Dangerous flooding in the city of Leominster, Massachusetts, has trapped residents, submerged vehicles and sent water gushing through the streets as storms bring the threat of flooding across portions of the Northeast, officials say.
Leominster, a city in central Massachusetts about 40 miles northwest of Boston, is under a local state of emergency due to flooding “all over the city,” Mayor Dean Mazzarella said in a Facebook post on Monday.
Heavy rains that began Monday and are expected to continue across western portions of Massachusetts overnight have prompted flood or flash flood warnings in the area through Tuesday morning, according to the National Weather Service. The region had seen between 6 to 9 inches of rain as of Monday night.
“Life-threatening” flash flooding was expected across the impacted parts of Massachusetts as well as portions northeastern Connecticut and Providence, Rhode Island, the agency said, noting as many as 8 inches of rain had fallen around Providence by Monday night.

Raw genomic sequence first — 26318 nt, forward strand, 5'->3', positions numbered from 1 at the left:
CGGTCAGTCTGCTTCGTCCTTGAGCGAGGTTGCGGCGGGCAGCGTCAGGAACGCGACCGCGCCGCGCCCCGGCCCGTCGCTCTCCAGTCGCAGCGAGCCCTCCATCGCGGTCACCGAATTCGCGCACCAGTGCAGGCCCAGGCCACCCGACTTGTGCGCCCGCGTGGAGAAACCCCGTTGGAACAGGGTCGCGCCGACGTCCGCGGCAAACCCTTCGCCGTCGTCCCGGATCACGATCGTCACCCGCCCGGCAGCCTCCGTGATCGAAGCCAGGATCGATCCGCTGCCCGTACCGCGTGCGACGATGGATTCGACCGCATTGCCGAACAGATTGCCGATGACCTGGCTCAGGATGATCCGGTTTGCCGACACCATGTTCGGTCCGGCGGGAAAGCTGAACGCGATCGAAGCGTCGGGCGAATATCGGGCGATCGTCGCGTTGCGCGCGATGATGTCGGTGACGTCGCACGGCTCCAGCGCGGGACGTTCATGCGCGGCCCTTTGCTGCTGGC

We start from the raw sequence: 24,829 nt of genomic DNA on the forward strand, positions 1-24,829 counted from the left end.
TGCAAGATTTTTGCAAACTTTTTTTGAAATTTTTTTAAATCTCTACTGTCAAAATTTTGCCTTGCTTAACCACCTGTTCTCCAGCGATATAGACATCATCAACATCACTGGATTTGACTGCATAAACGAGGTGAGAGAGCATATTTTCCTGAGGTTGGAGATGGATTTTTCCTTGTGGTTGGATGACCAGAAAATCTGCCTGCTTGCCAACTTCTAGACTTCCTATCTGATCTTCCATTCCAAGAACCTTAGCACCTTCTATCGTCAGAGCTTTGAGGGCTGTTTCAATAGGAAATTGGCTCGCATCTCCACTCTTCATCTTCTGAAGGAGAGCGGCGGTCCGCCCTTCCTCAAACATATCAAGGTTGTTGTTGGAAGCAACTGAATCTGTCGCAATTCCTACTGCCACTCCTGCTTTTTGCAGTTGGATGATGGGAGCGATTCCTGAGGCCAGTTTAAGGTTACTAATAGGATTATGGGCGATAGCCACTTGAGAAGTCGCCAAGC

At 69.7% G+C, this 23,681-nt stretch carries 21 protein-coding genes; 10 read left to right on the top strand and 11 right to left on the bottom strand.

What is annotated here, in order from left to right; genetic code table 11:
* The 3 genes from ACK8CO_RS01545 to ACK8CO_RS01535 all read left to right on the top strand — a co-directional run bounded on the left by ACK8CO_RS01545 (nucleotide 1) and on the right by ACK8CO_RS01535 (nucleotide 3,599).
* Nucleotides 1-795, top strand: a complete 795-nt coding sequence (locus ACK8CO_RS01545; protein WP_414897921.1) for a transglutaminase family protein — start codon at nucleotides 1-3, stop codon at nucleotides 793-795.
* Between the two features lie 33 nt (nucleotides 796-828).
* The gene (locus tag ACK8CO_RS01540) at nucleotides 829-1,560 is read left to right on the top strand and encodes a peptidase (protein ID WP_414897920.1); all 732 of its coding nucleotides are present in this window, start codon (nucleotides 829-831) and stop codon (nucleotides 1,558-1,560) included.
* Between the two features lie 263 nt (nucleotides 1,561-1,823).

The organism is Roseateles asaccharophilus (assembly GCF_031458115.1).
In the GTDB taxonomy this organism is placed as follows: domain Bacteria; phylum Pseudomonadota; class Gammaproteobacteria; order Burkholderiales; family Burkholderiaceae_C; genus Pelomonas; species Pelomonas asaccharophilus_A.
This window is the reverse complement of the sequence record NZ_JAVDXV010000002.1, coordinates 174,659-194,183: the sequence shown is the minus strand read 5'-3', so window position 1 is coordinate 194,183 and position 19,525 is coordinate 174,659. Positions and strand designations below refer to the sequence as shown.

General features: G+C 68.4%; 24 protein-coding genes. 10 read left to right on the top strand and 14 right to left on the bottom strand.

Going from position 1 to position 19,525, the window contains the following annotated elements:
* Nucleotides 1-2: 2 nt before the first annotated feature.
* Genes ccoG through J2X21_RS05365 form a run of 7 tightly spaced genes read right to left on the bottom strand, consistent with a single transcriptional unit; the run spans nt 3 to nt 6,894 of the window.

In Leominster, videos posted on social media show vehicles submerged by dark flood waters on a highway. Elsewhere, footage shows emergency vehicles and other drivers trying to navigate a street overtaken by rapidly-moving water as rain continues to fall. Another video shows water filling a gaping sinkhole in the middle of a street lined with houses.
Fire crews from the nearby town of Hubbardston responded to Leominster to assist with emergency response and reported that several people had been trapped in the area.
Schools in the area will be closed Tuesday due to the flooding, Leominster Public Schools announced.
The mayor urged residents to remain inside and avoid venturing out.
“Trust me when I tell you, if you do not have to go out – don’t,” Mazzarella said in a Facebook live stream Monday evening, “There are very few streets that aren’t flooded.”
CNN’s Amanda Jackson contributed to this report.